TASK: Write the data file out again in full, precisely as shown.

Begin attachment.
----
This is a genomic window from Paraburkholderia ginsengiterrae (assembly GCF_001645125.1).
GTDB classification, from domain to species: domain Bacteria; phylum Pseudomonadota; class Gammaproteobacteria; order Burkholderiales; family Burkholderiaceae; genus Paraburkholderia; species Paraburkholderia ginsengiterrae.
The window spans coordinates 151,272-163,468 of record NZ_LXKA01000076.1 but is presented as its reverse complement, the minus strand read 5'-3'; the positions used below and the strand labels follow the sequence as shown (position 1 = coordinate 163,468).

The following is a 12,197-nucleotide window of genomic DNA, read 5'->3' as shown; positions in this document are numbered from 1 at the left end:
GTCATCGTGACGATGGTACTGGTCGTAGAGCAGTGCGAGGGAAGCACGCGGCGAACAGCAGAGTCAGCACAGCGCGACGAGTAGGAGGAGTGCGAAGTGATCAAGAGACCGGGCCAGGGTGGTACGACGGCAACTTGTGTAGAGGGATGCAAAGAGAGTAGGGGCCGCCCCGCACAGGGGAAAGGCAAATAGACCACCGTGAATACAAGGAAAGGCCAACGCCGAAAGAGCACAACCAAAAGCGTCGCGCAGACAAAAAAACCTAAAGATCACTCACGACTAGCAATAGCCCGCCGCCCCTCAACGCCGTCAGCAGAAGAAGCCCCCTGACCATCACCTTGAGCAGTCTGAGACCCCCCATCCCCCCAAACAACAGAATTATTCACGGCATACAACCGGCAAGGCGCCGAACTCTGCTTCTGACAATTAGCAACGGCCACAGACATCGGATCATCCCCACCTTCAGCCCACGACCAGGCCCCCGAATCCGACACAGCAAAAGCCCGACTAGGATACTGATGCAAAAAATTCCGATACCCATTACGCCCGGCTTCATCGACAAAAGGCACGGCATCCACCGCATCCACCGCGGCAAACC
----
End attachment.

This is a genomic window from Paraburkholderia ginsengiterrae (assembly GCF_001645125.1).
GTDB classification, from domain to species: domain Bacteria; phylum Pseudomonadota; class Gammaproteobacteria; order Burkholderiales; family Burkholderiaceae; genus Paraburkholderia; species Paraburkholderia ginsengiterrae.
The window spans coordinates 151,272-163,468 of record NZ_LXKA01000076.1 but is presented as its reverse complement, the minus strand read 5'-3'; the positions used below and the strand labels follow the sequence as shown (position 1 = coordinate 163,468).

The following is a 12,197-nucleotide window of genomic DNA, read 5'->3' as shown; positions in this document are numbered from 1 at the left end:
GTCATCGTGACGATGGTACTGGTCGTAGAGCAGTGCGAGGGAAGCACGCGGCGAACAGCAGAGTCAGCACAGCGCGACGAGTAGGAGGAGTGCGAAGTGATCAAGAGACCGGGCCAGGGTGGTACGACGGCAACTTGTGTAGAGGGATGCAAAGAGAGTAGGGGCCGCCCCGCACAGGGGAAAGGCAAATAGACCACCGTGAATACAAGGAAAGGCCAACGCCGAAAGAGCACAACCAAAAGCGTCGCGCAGACAAAAAAACCTAAAGATCACTCACGACTAGCAATAGCCCGCCGCCCCTCAACGCCGTCAGCAGAAGAAGCCCCCTGACCATCACCTTGAGCAGTCTGAGACCCCCCATCCCCCCAAACAACAGAATTATTCACGGCATACAACCGGCAAGGCGCCGAACTCTGCTTCTGACAATTAGCAACGGCCACAGACATCGGATCATCCCCACCTTCAGCCCACGACCAGGCCCCCGAATCCGACACAGCAAAAGCCCGACTAGGATACTGATGCAAAAAATTCCGATACCCATTACGCCCGGCTTCATCGACAAAAGGCACGGCATCCACCGCATCCACCGCGGCAAACC